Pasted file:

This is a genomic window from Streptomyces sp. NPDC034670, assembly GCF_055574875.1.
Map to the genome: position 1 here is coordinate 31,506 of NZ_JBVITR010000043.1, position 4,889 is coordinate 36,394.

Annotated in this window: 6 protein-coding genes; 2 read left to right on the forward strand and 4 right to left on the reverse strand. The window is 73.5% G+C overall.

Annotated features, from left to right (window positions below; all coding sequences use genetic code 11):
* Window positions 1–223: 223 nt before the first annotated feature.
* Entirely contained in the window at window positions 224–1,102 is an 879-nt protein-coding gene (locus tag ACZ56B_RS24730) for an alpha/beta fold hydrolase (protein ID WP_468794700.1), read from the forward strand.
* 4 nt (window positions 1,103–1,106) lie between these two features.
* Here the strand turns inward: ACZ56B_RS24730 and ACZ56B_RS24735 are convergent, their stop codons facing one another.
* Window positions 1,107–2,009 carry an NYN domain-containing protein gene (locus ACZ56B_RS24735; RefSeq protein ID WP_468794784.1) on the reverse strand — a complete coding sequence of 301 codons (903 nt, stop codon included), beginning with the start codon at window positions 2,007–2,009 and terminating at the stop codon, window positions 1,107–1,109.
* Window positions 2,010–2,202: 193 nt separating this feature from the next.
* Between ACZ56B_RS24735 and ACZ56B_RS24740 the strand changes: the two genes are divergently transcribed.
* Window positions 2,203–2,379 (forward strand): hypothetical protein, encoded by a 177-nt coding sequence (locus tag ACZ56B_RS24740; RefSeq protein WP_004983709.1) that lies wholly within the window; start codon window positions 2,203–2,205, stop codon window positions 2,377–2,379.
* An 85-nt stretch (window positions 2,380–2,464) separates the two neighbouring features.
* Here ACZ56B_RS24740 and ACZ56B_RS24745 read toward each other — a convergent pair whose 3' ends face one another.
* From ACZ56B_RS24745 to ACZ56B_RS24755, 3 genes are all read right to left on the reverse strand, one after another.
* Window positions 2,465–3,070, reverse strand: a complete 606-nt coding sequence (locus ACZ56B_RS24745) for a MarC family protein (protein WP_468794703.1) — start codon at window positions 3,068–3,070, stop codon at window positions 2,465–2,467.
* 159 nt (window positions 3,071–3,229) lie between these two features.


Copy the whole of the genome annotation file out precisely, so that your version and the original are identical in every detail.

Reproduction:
This is a genomic window from Streptomyces sp. NPDC034670, assembly GCF_055574875.1.
Map to the genome: position 1 here is coordinate 31,506 of NZ_JBVITR010000043.1, position 4,889 is coordinate 36,394.

Annotated in this window: 6 protein-coding genes; 2 read left to right on the forward strand and 4 right to left on the reverse strand. The window is 73.5% G+C overall.

Annotated features, from left to right (window positions below; all coding sequences use genetic code 11):
* Window positions 1–223: 223 nt before the first annotated feature.
* Entirely contained in the window at window positions 224–1,102 is an 879-nt protein-coding gene (locus tag ACZ56B_RS24730) for an alpha/beta fold hydrolase (protein ID WP_468794700.1), read from the forward strand.
* 4 nt (window positions 1,103–1,106) lie between these two features.
* Here the strand turns inward: ACZ56B_RS24730 and ACZ56B_RS24735 are convergent, their stop codons facing one another.
* Window positions 1,107–2,009 carry an NYN domain-containing protein gene (locus ACZ56B_RS24735; RefSeq protein ID WP_468794784.1) on the reverse strand — a complete coding sequence of 301 codons (903 nt, stop codon included), beginning with the start codon at window positions 2,007–2,009 and terminating at the stop codon, window positions 1,107–1,109.
* Window positions 2,010–2,202: 193 nt separating this feature from the next.
* Between ACZ56B_RS24735 and ACZ56B_RS24740 the strand changes: the two genes are divergently transcribed.
* Window positions 2,203–2,379 (forward strand): hypothetical protein, encoded by a 177-nt coding sequence (locus tag ACZ56B_RS24740; RefSeq protein WP_004983709.1) that lies wholly within the window; start codon window positions 2,203–2,205, stop codon window positions 2,377–2,379.
* An 85-nt stretch (window positions 2,380–2,464) separates the two neighbouring features.
* Here ACZ56B_RS24740 and ACZ56B_RS24745 read toward each other — a convergent pair whose 3' ends face one another.
* From ACZ56B_RS24745 to ACZ56B_RS24755, 3 genes are all read right to left on the reverse strand, one after another.
* Window positions 2,465–3,070, reverse strand: a complete 606-nt coding sequence (locus ACZ56B_RS24745) for a MarC family protein (protein WP_468794703.1) — start codon at window positions 3,068–3,070, stop codon at window positions 2,465–2,467.
* 159 nt (window positions 3,071–3,229) lie between these two features.